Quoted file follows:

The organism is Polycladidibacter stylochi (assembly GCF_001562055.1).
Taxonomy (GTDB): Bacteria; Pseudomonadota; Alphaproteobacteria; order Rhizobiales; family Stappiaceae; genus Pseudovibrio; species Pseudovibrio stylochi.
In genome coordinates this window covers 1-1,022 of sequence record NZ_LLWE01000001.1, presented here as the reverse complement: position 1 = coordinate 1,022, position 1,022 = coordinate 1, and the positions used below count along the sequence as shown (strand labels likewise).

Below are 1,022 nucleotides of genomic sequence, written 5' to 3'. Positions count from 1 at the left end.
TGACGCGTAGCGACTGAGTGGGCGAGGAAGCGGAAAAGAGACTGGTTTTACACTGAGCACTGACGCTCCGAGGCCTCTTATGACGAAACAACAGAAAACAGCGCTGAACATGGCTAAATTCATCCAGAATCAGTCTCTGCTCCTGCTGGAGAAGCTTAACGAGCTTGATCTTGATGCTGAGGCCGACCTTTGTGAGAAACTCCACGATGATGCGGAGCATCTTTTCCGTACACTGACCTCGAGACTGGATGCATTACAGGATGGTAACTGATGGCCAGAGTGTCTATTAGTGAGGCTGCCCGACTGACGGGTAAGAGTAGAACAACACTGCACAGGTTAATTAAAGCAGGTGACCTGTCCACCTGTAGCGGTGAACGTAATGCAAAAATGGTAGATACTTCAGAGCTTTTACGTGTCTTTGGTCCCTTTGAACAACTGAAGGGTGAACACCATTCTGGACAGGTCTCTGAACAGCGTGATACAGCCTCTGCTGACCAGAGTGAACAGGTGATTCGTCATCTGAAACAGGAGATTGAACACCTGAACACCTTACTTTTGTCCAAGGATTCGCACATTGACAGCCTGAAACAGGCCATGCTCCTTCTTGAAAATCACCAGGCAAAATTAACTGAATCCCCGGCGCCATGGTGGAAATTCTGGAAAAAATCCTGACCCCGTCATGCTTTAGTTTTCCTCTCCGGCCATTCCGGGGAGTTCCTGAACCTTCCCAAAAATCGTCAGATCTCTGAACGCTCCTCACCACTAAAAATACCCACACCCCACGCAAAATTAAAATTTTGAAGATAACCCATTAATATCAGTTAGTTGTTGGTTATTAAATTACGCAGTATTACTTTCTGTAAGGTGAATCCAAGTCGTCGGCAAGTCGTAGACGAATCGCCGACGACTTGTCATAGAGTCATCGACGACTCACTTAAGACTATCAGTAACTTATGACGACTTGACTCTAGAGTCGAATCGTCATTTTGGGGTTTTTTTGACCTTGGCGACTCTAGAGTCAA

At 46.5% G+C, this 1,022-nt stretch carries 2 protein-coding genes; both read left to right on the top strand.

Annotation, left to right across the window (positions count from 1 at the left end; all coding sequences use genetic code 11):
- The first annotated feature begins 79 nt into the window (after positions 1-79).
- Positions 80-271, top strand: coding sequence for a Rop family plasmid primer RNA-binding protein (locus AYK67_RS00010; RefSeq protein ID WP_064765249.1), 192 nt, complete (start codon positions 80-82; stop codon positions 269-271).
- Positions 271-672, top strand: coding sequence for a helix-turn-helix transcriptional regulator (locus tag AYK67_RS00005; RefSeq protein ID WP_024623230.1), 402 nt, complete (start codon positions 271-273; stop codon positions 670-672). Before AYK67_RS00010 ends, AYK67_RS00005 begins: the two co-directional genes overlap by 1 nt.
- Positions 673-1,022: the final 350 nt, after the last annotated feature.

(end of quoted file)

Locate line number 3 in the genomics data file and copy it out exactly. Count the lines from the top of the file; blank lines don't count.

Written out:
In genome coordinates this window covers 1-1,022 of sequence record NZ_LLWE01000001.1, presented here as the reverse complement: position 1 = coordinate 1,022, position 1,022 = coordinate 1, and the positions used below count along the sequence as shown (strand labels likewise).